There is a novelty to sitting at a computer and creating the ultimate Spotify playlist of 90’s R & B hits or perfect songs for a cookout. And the convenience and speed with which we can do it is amazing. But, perhaps there is a cost to how we create and appreciate music today.

I don’t know for sure.

I do know that I am not much of a consumer of popular music these days. Between all the garbage that is put out there, there is some real talent. . .Adele, Bruno, Kendrick.  But there’s something missing. Now, it is possible that this is the start of a Gen Xer’s slow drift into grumpy old person phase.  But I have to say, downloading a bunch of songs just doesn’t compare to holding an artist’s work in your hands. Records, cassettes, CD’s. . they made us slow down and listen and look. They gave us a space to connect with our friends and our families. . .even ourselves.

I decided to save those CDs.

Cheers to all of you fellow Gen Xers out there with your dust-covered vinyl, tapes and jewel boxes. I see you.

UP NEXT: Reflection #3: The Irony of the World Cup in the Era of Trump

Reflection #1: The Inventor of the Stuffed Animal was a Genius. . .and 4 other reflections while packing up our stuff.

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The Inventor of the Stuffed Animal was a Genius. . .and 4 other reflections while packing up our stuff.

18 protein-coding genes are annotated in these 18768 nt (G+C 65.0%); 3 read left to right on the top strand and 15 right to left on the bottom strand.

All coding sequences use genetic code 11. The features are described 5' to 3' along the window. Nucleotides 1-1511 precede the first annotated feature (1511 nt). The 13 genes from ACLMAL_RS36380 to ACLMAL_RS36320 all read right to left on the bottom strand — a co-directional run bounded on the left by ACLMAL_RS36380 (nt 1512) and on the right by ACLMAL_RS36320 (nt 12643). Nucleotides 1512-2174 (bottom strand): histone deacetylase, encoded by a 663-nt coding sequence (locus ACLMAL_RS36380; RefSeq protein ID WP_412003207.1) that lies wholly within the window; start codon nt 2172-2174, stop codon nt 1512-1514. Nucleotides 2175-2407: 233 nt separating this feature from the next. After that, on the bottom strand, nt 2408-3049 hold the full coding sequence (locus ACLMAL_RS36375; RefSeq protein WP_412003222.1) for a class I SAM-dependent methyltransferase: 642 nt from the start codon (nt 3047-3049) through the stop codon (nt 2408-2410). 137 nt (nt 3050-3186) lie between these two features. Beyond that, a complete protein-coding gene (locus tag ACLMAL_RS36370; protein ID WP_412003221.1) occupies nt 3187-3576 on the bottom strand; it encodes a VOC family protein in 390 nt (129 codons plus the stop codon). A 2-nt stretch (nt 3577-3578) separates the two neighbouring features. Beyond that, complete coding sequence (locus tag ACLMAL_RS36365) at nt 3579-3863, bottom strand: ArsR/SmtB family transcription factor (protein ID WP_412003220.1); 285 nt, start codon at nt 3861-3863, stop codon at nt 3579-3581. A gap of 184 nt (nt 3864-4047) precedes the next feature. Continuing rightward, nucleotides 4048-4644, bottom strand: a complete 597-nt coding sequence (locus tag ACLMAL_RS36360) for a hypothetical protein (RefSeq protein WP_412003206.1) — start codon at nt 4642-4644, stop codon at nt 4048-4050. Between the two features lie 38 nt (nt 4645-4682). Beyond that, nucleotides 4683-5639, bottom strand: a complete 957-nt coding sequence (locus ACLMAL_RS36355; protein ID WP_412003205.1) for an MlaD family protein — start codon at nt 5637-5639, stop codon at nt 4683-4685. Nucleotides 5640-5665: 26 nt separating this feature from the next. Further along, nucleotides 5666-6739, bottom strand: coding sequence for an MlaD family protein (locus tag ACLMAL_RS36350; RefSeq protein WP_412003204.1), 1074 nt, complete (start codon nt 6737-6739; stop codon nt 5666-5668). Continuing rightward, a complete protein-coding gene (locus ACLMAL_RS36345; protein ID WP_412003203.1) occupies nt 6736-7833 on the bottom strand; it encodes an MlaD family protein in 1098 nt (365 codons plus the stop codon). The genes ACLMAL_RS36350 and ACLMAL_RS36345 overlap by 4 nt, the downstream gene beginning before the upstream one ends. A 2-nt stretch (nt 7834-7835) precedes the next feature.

Once one commits to making a move, the dreaded reality of packing soon follows. I decided to get an early start on my packing so that I wouldn’t experience that last minute frenzy that typically comes with moving. It is funny the thoughts that come to mind when we grudgingly put the things we’ve collected along the way into boxes.

Reflection One: The stuffed animal industry is the most brilliant racket EVER!

You’ve been there. You’re at the zoo or a museum or a street fair and you find yourself being stared down by a cute, little furry animal with those button eyes that make you melt. You pick it up and squish it and pet it and make high pitched noises because of the cuteness and next thing you know, you’re at the register buying yet another stuffed animal for your kid because they have to have it. . .because it’s so cute and what better way to remember that you saw a hammerhead shark at the Georgia Aquarium with Grandpa than to buy one.